MTEC-NSTDA recently announced the successful development of lateral underrun protection device (LUPD) and rear underrun protection device (RUPD). The press conference was participated by NSTDA and MTEC executives and Mr. Jakkrit Tangjaitrong, an automotive engineering expert of the Department of Land Transport (DLT).
NSTDA President Prof. Dr. Sukit Limpijumnong said that as the national science and technology agency, NSTDA aims to employ knowledge, tools and expertise in science, technology and innovation to promote the national economic and social development. LUPD and RUPD unveiled today are prime examples of practical and accessible solutions that will enhance the quality of life and strengthen Thai auto parts manufacturers. They are the results of long-term collaboration between MTEC-NSTDA and the Department of Land Transport to improve road safety. The design of these devices not only complies with international standards, but also takes into consideration the cost, manufacturing process and capacity of Thai manufacturers to ensure that they can be manufactured domestically. NSTDA Innovation Technology Assistance Program (ITAP) can provide assistance and funding to SMEs interested to improve their capacity to manufacture these devices.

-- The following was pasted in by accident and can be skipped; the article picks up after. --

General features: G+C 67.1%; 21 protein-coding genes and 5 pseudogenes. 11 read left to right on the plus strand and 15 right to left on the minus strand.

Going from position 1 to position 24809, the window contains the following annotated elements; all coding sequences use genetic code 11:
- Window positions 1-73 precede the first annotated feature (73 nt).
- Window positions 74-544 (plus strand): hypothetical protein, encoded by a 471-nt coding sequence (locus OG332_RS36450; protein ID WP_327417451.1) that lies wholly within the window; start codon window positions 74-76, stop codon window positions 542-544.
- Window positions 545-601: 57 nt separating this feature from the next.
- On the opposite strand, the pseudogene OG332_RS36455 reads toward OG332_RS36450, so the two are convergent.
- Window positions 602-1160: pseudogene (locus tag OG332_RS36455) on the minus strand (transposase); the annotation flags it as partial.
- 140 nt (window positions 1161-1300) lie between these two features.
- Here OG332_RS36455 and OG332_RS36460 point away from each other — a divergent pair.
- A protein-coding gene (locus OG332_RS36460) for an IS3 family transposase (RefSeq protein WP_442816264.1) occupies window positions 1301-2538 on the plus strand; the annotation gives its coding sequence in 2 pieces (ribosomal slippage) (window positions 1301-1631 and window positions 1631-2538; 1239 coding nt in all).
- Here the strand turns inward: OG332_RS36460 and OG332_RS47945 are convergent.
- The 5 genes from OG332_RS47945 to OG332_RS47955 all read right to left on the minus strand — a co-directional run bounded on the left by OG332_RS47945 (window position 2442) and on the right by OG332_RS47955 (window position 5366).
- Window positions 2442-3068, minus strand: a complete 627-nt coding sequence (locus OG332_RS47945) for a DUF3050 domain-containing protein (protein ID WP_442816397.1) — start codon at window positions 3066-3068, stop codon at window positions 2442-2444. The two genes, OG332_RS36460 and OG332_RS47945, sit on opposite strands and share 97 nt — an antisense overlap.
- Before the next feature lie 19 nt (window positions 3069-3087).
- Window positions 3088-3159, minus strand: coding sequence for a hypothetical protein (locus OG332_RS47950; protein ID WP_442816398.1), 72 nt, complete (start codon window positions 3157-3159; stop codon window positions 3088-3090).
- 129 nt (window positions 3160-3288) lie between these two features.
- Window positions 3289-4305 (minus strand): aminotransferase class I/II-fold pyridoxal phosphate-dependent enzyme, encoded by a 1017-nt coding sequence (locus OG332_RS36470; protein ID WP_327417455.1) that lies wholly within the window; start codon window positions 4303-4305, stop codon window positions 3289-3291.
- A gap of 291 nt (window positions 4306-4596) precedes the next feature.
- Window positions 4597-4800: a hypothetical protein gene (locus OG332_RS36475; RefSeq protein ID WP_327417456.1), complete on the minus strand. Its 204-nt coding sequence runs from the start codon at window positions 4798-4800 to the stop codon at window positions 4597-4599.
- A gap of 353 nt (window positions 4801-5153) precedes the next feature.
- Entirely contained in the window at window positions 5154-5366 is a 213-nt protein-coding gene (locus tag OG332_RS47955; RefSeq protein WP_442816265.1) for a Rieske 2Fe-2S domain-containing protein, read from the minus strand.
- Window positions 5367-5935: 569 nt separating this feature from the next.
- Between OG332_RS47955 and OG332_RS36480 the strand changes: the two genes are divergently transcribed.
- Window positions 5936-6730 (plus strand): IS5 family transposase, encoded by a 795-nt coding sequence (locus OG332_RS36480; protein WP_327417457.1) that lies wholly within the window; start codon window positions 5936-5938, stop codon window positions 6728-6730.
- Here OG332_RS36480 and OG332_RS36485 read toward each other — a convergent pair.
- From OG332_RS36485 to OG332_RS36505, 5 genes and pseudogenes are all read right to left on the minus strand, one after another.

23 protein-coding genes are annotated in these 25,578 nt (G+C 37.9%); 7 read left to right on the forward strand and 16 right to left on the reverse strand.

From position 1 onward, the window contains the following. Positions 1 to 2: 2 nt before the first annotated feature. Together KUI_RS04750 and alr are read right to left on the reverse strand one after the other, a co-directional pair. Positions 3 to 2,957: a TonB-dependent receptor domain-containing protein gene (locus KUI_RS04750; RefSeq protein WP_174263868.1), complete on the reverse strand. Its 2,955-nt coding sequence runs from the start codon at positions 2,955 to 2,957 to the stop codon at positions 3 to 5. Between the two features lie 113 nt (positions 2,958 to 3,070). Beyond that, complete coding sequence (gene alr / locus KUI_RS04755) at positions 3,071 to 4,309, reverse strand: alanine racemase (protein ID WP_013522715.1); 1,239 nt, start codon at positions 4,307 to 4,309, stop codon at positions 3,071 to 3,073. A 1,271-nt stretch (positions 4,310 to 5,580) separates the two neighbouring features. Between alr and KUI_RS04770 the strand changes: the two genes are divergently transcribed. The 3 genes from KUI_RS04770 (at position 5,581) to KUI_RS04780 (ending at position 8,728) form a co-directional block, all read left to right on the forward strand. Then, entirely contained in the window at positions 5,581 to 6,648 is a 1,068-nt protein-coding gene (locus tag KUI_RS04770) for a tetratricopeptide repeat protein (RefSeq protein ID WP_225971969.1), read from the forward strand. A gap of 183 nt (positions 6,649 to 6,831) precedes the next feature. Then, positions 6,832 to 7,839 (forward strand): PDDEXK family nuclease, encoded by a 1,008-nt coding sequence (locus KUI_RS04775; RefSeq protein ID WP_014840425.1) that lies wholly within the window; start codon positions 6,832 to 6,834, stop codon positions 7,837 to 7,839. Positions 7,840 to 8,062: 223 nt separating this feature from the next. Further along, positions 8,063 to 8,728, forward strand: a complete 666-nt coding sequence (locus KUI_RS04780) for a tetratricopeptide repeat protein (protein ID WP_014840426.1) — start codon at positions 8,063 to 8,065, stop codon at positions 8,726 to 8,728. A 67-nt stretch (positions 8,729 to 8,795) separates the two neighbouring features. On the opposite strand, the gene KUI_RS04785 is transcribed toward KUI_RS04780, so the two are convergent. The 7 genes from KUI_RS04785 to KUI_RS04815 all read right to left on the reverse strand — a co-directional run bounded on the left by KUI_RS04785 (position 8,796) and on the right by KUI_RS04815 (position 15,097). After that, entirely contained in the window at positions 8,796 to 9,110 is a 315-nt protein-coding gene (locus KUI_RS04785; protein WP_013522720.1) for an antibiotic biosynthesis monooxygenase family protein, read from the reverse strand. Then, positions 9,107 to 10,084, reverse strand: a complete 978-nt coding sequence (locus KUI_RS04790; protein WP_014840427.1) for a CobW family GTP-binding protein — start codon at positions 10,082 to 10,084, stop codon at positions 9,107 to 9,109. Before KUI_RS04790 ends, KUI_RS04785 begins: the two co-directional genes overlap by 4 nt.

DLT expert Mr. Jakkrit Tangjaitrong remarked that around 60 accidents taking place each year involve trucks undergoing rear-end collision or side collision and another vehicle or people sliding underneath and getting crushed. To ease this problem, DLT collaborated with MTEC to develop standards and draft regulations for side and rear protective devices that follow the UN regulations to ensure the safety of drivers, passengers and pedestrians.
MTEC Deputy Executive Director Dr. Kritdada Prapakorn described the scope of DLT-MTEC collaboration to enhance road safety. International standards on side and rear protective devices such as UN R58 and UN R73 were reviewed and applied to the drafting of Thai regulations. The team designed LUPD and RUDP that not only are strong and able to withstand an impact conforming to international standards, but can also be made with locally-produced materials and the manufacturing process can be taken up by both small and large manufacturers in Thailand. The devices must also be of acceptable weight and cost less than imported ones.
Dr. Sarawut Lerspalungsanti, Director of MTEC Engineering Design and Computation Research Group and the project manager explained that the research team worked with truck manufacturers in Thailand and DLT to understand problems and gain insights for the design development. The ready-for-production engineering design has been developed containing over 90 LUPD and RUDP designs. The engineering design has been uploaded onto the website for manufacturers and general public to access. Moreover, MTEC has also procured equipment for testing these devices to meet the UN R73 and UN R58 requirements.